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Re: [] Question regarding operations on UnlimitedNatur al taking UnlimitedNatural argument


"I think I got the invalid/null stuff under control using Laurent's tests."

To tell you the truth, I initially wrote these tests with the hope to refactor the EvaluationVisitorImpl ... and gave up when I saw the sheer number of failures my tests highlighted. Kudos for fixing these, I didn't expect anyone to have the courage :).

As for the "unlimited natural" part of my unit tests ... I truly doubt that there is any benefit from fixing them : few people will even realize that "*" parses as a special value; and even for those that do, who in the world (except the nasty jerk that wrote these unit tests :p) would write anything that uses this value? I don't even really understand why it is mentionned in the OCL specification, but I don't think it has any other use than the " = " and " <>" operations to check the upper bound of a reference. Really, why would we want to write something like :

"* * *"
"* / 1"

I think these parts of my unit tests should be commented out/deleted. Fixing the unlimited issue is too much trouble for the "mature" OCL : it might be fixed in the future pivot-based implementation ... but even there I don't think it should be a priority.

Just my 2 cents.

Laurent Goubet

On 19/04/2011 09:25, Axel Uhl wrote:
Aside from the 3.0 vs. 3 issue particularly in collections and the polymorphic collection operation lookup that doesn't work as expected, I think I got the invalid/null stuff under control using Laurent's tests. After commenting the collections tests with a FIXME where inherited operation specs are not found, and after commenting the 3.0 vs. 3 issues, also with a FIXME, I have only 9 failures left which all have to do with UnlimitedNatural. Those, however, are nasty particularly because the Integer-defined operations are not resolved for an UnlimitedInteger. So if we parsed non-negative integer literals as UnlimitedNaturalLiteral we'd currently mess things up as 1.+(-1) wouldn't be resolved because -1 is not an UnlimitedNatural, 1 is, and we have UnlimitedNatural::+(UnlimitedNatural), and Integer::+(Integer) is not found.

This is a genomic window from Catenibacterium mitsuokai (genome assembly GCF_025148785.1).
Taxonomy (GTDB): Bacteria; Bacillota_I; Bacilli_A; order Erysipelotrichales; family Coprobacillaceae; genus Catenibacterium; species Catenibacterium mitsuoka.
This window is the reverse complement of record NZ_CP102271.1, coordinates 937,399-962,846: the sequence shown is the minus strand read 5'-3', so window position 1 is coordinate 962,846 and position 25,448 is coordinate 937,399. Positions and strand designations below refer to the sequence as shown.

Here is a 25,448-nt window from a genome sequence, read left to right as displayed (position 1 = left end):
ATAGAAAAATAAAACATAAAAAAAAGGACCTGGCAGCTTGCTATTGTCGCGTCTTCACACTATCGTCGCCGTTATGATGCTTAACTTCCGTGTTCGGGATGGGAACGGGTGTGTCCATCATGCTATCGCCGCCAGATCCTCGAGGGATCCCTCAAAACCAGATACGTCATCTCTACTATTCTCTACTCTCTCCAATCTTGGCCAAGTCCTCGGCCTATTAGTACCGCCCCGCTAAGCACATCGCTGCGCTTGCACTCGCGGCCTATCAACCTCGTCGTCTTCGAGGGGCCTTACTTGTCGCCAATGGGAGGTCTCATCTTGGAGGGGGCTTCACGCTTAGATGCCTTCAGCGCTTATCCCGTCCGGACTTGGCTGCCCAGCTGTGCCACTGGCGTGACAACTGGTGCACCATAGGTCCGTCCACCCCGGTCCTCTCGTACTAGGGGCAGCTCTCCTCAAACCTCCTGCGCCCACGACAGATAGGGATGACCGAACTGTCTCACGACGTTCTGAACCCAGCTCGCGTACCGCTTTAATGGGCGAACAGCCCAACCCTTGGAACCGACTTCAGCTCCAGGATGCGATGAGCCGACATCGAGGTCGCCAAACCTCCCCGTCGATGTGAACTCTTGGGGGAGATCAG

I'm inclined to at least for the special case of UnlimitedNatural introduce the superclass lookup in AbstractTypeChecker.findOperationMatching. This would solve the nasty UnlimitedNatural issue reliably, I think. I'll give it a try.

-- Axel

On 4/18/2011 4:30 PM, Willink, Ed wrote:
HI Axel

It's not easy. - I gave up.

The mature parser was written before UnlimitedNatural was properly
identified. I think only '*' is parsed as unlimited natural, although all
non-negative integers should be.

1.oclIsTypeOf(UnlimitedNatural) = true.

'*' really is a mess, requiring conversion to invalid when assigned to
Integer variable.

I have raised an OMG issue suggesting that +infinity, at least, exist for
all numerics.


I suggest that you try to bound your ambition to correct the mature code.

My intention was to do just 1% of the fixes and move on to the pivot for the

You may well be able to do 50%, perhaps even 75%, but is that really worth



-----Original Message-----
[] On Behalf Of Axel Uhl
Sent: 18 April 2011 15:22
To: MDT OCL mailing list
Subject: [] Question regarding operations on
UnlimitedNatural taking UnlimitedNatural argument


there are operations defined on UnlimitedNatural in the 2.3
spec which
as argument take an UnlimitedNatural (e.g., div, mod, max,
min and the
comparison operations). The current parser creates IntegerLiteralExp
expressions for non-negative integer literals such as 0, 1, ...

This leads to a glitch for expressions such as


because * parses to an UnlimitedNaturalLiteralExp, 1 parses to an
IntegerLiteralExp, Integer does not conform to UnlimitedNatural and
hence the operation UnlimitedNatural::div(UnlimitedNatural) is not

Now, Integer::div(Integer) would be applicable, but it's not
clear to me
whether these operations should be visible for the specialization
UnlimitedNatural. What's your take on this?

Currently, the "mature" implementation for Ecore gives up on any
expression of this sort, and I wonder whether and how to fix it.

-- Axel
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fn:Laurent Goubet
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